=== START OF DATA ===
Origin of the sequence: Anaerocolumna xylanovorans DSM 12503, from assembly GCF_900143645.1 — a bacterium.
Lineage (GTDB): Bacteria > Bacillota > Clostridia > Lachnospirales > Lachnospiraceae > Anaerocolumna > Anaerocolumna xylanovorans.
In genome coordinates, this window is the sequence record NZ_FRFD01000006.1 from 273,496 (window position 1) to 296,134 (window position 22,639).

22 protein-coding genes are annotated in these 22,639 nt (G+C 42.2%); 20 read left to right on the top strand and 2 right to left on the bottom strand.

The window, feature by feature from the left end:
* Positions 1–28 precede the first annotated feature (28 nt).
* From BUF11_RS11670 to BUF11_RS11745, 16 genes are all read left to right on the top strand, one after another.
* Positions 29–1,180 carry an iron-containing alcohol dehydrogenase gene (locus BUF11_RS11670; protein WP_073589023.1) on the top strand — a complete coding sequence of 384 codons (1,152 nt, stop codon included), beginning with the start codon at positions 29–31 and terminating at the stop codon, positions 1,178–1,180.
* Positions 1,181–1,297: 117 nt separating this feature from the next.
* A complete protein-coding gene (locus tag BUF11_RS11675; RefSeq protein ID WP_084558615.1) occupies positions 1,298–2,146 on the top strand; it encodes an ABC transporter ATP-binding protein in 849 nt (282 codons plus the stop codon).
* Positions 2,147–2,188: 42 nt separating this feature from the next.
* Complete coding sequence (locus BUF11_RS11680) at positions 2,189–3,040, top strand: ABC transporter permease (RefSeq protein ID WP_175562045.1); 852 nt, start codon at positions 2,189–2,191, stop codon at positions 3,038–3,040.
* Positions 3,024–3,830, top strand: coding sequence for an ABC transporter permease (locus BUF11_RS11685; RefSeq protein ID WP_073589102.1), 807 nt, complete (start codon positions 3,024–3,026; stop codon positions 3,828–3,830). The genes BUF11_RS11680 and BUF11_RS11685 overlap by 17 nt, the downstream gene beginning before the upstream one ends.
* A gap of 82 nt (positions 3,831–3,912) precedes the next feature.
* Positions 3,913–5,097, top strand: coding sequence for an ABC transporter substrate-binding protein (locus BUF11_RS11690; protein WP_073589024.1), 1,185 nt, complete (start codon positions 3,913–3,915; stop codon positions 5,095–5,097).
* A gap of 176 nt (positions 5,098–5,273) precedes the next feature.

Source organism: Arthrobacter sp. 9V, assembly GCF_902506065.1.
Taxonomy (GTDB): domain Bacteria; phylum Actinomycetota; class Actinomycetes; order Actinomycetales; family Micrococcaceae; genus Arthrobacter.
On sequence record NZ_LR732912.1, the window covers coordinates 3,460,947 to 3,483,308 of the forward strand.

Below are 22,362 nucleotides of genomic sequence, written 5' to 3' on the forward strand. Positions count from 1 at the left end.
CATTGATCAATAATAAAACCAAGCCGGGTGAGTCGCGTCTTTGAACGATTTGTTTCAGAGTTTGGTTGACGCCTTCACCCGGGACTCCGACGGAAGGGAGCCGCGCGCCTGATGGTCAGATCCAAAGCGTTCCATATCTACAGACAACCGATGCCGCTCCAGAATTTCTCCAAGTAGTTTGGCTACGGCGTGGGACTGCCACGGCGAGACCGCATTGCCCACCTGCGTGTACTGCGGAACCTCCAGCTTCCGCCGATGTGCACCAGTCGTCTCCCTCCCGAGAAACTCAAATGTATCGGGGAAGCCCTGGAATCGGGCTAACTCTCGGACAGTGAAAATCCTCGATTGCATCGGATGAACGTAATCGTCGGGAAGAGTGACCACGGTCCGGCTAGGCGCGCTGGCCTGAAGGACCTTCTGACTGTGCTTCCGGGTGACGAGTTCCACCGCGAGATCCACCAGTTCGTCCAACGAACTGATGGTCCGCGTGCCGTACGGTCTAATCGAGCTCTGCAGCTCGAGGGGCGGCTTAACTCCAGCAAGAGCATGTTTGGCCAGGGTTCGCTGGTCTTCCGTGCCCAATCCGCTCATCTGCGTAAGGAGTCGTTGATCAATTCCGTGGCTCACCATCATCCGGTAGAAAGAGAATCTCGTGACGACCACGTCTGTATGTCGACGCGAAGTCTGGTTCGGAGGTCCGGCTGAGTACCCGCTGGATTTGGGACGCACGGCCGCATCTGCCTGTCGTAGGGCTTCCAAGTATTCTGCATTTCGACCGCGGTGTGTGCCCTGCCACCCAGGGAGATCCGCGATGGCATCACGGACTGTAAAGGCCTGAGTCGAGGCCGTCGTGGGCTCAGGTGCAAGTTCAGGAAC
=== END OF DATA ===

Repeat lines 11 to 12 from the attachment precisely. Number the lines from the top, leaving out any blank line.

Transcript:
* Positions 2,147–2,188: 42 nt separating this feature from the next.
* Complete coding sequence (locus BUF11_RS11680) at positions 2,189–3,040, top strand: ABC transporter permease (RefSeq protein ID WP_175562045.1); 852 nt, start codon at positions 2,189–2,191, stop codon at positions 3,038–3,040.